Flower Piano, the annual event that began in 2015 in which a dozen pianos are scattered around the SF Botanical Garden in Golden Gate Park, is returning next week after a pause in 2020 — and this time it will happen during the usually sunnier month of September, instead of foggy July.

Organized by a group called Sunset Piano, spearheaded by artist Mauro ffortissimo after he placed an upright piano on a bluff in Half Moon Bay in 2013 and welcomed people to play it, Flower Piano has been a well loved event during the five years it happened in the park. Some of the pianos are tucked away along trails in the Botanical Garden, one is in the middle of the Great Meadow, and there's another on the "stage" of the Zellerbach Garden, which has its own grassy, natural amphitheater.

And while Flower Piano features a full schedule of distinguished local musicians putting the pianos to use, the public is free to play them in between those sets, and passersby can pause and enjoy the music as they please.

"It is coming back at a perfect time, allowing our community to heal together through the combination of music and nature,” said Rec & Parks General Manager Phil Ginsburg in a statement.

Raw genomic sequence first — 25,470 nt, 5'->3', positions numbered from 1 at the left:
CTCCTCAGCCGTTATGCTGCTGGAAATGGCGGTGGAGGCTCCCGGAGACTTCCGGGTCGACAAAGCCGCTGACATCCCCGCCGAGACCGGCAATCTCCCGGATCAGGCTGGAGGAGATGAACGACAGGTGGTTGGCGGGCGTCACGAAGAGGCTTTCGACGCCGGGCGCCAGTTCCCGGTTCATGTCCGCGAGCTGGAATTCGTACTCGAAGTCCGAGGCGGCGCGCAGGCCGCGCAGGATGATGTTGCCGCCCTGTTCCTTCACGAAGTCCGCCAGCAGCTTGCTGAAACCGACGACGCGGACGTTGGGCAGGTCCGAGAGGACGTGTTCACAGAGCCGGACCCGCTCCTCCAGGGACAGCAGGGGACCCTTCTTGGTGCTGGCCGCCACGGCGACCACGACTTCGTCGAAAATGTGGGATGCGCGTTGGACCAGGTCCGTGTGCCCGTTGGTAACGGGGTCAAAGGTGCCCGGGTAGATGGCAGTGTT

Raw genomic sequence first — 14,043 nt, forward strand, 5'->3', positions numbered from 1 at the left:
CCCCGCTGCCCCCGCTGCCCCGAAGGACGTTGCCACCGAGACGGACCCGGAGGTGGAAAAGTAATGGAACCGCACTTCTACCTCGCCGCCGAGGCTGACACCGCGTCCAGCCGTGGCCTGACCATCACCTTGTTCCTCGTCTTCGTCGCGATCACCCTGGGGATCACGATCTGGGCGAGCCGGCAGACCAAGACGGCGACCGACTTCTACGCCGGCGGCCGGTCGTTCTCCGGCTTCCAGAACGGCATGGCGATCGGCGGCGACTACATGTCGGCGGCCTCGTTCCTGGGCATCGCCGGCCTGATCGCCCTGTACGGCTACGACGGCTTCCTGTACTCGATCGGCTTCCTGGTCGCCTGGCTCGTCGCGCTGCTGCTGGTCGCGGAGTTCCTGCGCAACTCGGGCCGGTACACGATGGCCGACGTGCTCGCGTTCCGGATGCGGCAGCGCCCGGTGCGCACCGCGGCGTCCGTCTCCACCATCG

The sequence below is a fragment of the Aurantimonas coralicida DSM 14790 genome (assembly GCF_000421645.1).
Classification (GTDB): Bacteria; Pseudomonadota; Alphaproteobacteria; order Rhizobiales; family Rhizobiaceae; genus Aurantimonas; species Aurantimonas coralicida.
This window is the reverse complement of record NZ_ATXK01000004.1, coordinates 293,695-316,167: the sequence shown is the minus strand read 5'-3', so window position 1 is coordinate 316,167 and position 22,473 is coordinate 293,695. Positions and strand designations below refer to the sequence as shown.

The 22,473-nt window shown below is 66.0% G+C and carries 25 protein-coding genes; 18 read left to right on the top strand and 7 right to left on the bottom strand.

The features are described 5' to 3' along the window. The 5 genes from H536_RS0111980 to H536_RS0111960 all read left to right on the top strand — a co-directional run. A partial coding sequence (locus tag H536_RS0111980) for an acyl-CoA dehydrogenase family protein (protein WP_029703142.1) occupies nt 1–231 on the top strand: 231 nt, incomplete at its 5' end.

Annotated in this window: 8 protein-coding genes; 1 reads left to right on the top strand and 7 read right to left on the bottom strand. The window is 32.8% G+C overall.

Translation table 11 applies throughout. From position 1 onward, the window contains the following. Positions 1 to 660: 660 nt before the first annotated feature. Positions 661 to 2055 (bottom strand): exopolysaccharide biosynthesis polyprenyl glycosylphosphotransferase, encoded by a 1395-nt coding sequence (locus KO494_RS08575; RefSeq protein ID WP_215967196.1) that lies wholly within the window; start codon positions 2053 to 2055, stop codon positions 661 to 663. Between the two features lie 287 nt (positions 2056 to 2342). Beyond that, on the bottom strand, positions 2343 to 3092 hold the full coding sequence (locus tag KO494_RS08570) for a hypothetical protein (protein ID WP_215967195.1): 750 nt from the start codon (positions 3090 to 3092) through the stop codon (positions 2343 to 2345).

Instead of two weekends, Flower Piano will only take place over one long weekend in 2021, from September 17 to 21.

You'll find the full schedule of music here, and note that from noon to 3 p.m. on Saturday, September 18, there's a "Twelve Piano Extravaganza" with mini-concerts happening on all 12 pianos at once, with one-hour sets by 36 different artists and groups.

Entrance to the Botanical Garden is free for San Francisco residents, and $7 to $13 for non-residents — but everyone is being encouraged to reserve tickets here (you can also donate to the Botanical Garden there).

Flower Piano is always a uniquely joyful event, with music tinkling around every corner of the Botanical Garden, and visitors should bring a picnic and a blanket and expect to move around as little or as much as they like.

Below, a preview via 2019's Flower Piano.

Photo courtesy of SF Botanical Garden